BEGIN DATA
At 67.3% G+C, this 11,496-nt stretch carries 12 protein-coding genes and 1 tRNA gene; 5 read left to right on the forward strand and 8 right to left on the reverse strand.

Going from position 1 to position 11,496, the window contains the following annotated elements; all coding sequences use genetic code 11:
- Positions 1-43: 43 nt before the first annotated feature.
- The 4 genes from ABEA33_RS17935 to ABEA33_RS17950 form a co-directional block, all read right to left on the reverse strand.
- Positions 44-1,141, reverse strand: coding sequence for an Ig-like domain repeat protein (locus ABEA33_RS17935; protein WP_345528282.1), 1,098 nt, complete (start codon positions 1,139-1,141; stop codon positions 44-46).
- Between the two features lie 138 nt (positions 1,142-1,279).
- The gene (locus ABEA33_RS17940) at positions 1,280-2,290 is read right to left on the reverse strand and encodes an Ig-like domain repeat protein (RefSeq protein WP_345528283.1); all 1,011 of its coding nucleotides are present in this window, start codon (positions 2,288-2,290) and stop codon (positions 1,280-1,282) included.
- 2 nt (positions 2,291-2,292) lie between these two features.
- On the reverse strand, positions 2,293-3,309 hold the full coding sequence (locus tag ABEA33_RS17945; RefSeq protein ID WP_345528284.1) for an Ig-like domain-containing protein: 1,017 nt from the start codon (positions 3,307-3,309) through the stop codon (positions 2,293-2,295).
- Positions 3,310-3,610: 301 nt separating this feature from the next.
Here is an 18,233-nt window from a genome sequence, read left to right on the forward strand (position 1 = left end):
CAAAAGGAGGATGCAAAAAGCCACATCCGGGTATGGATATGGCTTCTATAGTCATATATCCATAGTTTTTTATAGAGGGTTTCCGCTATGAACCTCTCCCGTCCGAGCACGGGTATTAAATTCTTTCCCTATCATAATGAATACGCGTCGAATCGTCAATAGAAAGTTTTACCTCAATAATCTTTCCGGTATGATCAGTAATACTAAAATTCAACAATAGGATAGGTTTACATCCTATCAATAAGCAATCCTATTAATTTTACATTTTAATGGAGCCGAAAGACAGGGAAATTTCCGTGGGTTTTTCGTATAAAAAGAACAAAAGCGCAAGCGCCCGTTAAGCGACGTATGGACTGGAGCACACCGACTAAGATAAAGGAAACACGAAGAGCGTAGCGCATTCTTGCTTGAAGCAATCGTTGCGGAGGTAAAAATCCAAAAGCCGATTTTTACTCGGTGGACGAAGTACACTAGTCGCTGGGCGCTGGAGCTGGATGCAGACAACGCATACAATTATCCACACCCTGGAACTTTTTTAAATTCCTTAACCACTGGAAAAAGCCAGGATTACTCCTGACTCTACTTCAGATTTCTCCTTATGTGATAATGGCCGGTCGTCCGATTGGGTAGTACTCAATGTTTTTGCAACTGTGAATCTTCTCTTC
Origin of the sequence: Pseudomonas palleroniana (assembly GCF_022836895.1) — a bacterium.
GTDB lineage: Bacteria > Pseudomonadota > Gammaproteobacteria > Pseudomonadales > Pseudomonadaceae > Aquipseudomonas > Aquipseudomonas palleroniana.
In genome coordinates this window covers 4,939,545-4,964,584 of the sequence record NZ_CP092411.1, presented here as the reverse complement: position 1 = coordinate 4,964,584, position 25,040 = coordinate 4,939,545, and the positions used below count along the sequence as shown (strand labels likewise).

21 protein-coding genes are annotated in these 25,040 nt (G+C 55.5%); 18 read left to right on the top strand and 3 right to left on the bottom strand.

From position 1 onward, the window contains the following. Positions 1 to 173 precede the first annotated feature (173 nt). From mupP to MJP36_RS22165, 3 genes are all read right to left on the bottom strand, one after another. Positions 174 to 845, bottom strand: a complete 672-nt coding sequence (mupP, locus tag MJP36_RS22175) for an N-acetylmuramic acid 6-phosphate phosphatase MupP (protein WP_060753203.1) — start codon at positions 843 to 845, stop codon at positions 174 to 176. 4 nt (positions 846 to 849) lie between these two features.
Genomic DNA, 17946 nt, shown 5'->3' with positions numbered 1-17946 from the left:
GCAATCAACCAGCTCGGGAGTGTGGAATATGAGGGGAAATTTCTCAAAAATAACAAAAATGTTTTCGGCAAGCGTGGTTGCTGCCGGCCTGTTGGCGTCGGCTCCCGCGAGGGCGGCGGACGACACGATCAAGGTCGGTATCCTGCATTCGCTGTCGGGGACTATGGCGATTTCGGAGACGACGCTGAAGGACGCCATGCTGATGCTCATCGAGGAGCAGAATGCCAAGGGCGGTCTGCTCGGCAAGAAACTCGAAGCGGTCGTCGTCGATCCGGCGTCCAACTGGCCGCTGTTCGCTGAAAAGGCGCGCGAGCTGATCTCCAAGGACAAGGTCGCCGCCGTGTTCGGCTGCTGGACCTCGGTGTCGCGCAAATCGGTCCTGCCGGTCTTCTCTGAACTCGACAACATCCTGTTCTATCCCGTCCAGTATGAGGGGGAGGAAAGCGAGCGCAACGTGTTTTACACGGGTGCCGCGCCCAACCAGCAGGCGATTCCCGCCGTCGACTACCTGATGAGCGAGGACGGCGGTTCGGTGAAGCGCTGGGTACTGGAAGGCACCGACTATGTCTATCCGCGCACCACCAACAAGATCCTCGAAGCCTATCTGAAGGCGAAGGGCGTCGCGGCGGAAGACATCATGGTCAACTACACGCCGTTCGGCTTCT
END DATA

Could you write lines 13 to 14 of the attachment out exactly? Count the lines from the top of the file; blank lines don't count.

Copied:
Origin of the sequence: Pseudomonas palleroniana (assembly GCF_022836895.1) — a bacterium.
GTDB lineage: Bacteria > Pseudomonadota > Gammaproteobacteria > Pseudomonadales > Pseudomonadaceae > Aquipseudomonas > Aquipseudomonas palleroniana.